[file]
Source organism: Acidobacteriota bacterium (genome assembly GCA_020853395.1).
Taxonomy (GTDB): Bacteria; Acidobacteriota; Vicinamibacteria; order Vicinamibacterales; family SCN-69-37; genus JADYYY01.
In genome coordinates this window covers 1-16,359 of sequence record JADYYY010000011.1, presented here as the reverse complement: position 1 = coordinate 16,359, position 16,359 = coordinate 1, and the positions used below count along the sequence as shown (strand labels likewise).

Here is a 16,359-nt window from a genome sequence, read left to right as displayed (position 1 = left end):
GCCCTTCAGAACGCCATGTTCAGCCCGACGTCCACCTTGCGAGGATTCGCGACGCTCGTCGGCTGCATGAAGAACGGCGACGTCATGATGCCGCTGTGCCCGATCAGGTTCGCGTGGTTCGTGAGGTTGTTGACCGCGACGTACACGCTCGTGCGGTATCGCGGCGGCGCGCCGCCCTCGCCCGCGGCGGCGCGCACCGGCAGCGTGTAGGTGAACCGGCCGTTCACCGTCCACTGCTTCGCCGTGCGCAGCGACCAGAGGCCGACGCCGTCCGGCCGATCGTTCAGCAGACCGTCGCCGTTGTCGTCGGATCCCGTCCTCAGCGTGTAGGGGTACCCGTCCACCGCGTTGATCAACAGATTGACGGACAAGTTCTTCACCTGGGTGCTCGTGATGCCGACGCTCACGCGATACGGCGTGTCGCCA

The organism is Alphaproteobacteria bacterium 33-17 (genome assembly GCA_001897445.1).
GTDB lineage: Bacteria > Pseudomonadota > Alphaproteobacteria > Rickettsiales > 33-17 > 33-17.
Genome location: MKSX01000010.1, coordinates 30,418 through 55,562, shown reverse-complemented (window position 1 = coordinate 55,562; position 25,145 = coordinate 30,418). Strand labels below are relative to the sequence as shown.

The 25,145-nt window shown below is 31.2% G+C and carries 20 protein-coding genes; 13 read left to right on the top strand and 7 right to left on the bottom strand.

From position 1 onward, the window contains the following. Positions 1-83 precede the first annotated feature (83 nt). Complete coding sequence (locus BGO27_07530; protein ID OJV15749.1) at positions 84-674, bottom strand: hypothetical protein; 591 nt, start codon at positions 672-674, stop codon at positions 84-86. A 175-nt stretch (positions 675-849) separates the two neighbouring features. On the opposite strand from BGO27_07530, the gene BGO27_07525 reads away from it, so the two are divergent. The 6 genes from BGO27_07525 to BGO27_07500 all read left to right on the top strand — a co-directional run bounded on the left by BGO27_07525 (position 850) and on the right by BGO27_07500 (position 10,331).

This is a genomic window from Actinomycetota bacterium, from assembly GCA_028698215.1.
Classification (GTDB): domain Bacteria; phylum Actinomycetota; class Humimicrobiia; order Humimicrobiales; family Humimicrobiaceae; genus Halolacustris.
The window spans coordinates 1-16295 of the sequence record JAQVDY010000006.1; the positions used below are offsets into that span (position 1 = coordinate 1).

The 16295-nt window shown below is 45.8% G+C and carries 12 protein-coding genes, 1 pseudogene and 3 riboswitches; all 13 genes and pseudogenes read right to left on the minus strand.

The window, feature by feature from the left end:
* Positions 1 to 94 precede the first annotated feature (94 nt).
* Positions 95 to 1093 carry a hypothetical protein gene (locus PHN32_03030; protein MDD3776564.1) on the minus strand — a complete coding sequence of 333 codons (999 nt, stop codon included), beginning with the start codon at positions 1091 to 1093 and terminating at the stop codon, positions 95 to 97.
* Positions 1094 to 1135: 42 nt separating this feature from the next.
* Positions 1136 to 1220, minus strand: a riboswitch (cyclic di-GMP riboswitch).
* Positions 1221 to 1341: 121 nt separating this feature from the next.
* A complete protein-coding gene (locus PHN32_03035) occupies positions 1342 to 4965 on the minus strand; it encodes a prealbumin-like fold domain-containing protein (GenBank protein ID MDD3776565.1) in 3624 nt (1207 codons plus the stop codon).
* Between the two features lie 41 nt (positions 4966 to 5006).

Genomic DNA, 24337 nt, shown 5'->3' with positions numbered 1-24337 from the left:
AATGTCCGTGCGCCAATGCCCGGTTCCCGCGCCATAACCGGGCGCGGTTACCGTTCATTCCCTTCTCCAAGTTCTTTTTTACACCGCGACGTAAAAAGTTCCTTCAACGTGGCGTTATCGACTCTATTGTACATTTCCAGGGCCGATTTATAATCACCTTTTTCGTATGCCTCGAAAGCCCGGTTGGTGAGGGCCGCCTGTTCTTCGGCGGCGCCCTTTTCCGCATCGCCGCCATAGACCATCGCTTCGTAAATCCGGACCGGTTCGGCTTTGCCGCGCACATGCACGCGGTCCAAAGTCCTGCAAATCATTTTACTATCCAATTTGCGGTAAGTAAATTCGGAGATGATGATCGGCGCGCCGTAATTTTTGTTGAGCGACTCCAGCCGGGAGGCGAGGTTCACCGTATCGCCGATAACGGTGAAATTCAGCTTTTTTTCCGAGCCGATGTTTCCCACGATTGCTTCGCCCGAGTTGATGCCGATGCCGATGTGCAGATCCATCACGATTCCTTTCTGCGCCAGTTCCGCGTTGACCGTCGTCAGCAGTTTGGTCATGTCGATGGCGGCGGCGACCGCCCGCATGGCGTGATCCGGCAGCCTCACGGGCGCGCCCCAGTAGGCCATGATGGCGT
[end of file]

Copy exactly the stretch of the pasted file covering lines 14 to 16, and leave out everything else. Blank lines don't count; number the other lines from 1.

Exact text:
The 16295-nt window shown below is 45.8% G+C and carries 12 protein-coding genes, 1 pseudogene and 3 riboswitches; all 13 genes and pseudogenes read right to left on the minus strand.

The window, feature by feature from the left end:
* Positions 1 to 94 precede the first annotated feature (94 nt).